Various stakeholders have now commented on the CJEU ruling on data exports to the USA.

What’s the issue?

Last month, we reported on the shock decision of the Court of Justice of the European Union (CJEU), which effectively held that personal data exported to the USA under Safe Harbor could no longer be presumed to be adequately protected.

What’s the development?

The CJEU ruling has caused widespread concern, commercially, legally and politically. Crucially, it left a great deal of uncertainty, not only over data previously being transferred under Safe Harbor, but about what to do next given the question mark over other data export solutions like Binding Corporate Rules (BCRs) and Model Contract Clauses.

The Article 29 Working Party (WP), individual Member State regulators and the European Commission, have all now commented on the effect of the CJEU judgment. The WP confirms that transfers from the EU to the US can no longer be based on the Safe Harbor Decision 2000/520 (Decision). It goes on to say given that the fundamental issue was “massive and indiscriminate surveillance”, there is a need to assess the impact of the CJEU ruling on other data transfer solutions. At the moment though, these transfer solutions are still valid. The WP committed regulators to enforcing the effect of the judgment after 31 January 2016 if no alternative solution is found by then.

The WP called for a coherent approach from Member State regulators but we can see by the responses issued by the UK’s ICO and the German regulators, that this is far from being the case. The ICO, while recognising the effect of the ruling on Safe Harbor and the resulting question mark over other data transfer solutions, has taken a pragmatic approach. His advice is “don’t’ panic”. He urges organisations to review their data export solutions but not to rush into alternatives to Safe Harbor until there is more clarity, particularly over the likelihood of a new Safe Harbor agreement (popularly referred to as Safe Harbor 2.0). The ICO will consider individual complaints but has no enforcement plans above and beyond the usual ones. The German regulators have, however, taken a harsher stance with no enforcement holiday, no consideration of new BCRs and a reminder that consent will only work in exceptional circumstances.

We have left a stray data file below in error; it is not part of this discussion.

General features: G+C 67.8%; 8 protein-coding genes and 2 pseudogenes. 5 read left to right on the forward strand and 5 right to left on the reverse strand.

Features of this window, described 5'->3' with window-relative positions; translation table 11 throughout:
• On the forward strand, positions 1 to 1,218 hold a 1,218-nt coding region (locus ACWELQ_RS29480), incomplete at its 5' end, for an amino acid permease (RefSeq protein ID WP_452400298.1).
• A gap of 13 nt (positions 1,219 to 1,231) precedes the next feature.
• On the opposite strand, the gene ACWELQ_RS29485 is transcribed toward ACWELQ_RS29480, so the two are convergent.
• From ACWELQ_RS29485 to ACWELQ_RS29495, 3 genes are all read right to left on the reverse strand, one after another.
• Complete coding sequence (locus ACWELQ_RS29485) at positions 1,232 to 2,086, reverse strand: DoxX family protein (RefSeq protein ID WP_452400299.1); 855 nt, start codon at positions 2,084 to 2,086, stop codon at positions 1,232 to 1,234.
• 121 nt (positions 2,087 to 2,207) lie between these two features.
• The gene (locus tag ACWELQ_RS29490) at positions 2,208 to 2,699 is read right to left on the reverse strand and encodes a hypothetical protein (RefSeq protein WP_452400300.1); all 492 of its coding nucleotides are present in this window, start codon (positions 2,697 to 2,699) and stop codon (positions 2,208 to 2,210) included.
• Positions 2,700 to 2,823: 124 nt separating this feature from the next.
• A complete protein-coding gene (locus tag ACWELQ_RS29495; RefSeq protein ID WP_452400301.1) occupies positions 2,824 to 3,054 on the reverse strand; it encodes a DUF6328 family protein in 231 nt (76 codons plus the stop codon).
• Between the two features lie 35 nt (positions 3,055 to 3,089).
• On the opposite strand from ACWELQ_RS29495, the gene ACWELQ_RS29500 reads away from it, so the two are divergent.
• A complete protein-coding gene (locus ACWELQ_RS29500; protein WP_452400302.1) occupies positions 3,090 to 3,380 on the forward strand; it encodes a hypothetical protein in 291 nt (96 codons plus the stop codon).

The EC has also released a (not particularly informative) Communication. It is clearly trying to negotiate Safe Harbor 2.0 but warns this will take a minimum of three months. It claims that progress has been made, particularly with regard to oversight but there is no sign that the USAwill make any concessions on the issue of surveillance for national security purposes.

What does this mean for you?

If you have been relying on Safe Harbor to transfer or receive EU personal data, these are uncertain times. An alternative transfer solution is definitely needed but, as the ICO comments, we are now in a period of some uncertainty which is made all the more complicated by the pending General Data Protection Regulation and the possibility of Safe Harbor 2.0. Possibly the safest means of compliance is relocating data to the EU but that is not always a practical solution and is unlikely to eliminate data transfers altogether, even if it were to reduce them significantly. While some regulators take the view that the Model Contract Clauses will need to change to reflect the CJEU judgment, these are still likely to be the best interim solution and the easiest to put in place before the WP’s deadline of 31 January 2016. Despite the ICO’s advice not to rush into alternative solutions, doing nothing is probably not the best course of action even though there is currently no bullet proof long term solution to the issue.

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Article 29 Working Party views

The Article 29 Working Party (WP), comprised of EU regulators, published its views on the ruling.

Some key elements of the WP statement include:

  • Transfers from the EU to the US can no longer be based on the Safe Harbor Decision(Commission Decision 2000/520/EC). Any transfers taking place after the CJEU judgment that relied on Safe Harbor are now unlawful.
  • European data protection authorities must have a ‘robust, collective and common position‘ on the CJEU judgment.
  • A fundamental component of the CJEU ruling was the subject of ‘massive and indiscriminate’ surveillance. The WP reiterates that it has repeatedly stated that such surveillance is not compatible with EU law and that where state authorities access to information goes beyond what is necessary in a democratic society, such countries and territories will not be deemed safe places for transfers of EU data. Further the CJEU ruling requires that any adequacy decision made by the Commission must be based on a wide analysis of a third country’s ‘domestic laws and international commitments’.
  • Member states and European bodies must urgently discuss with the US authorities to achieve a ‘political, legal and technical solution’ to enable transfers that ‘respect fundamental rights’. The WP suggests that these solutions could be found through intergovernmental agreements to provide enhanced guarantees to EU data subjects and possibly as a result of the current negotiations on a new Safe Harbor (i.e. Safe Harbor II).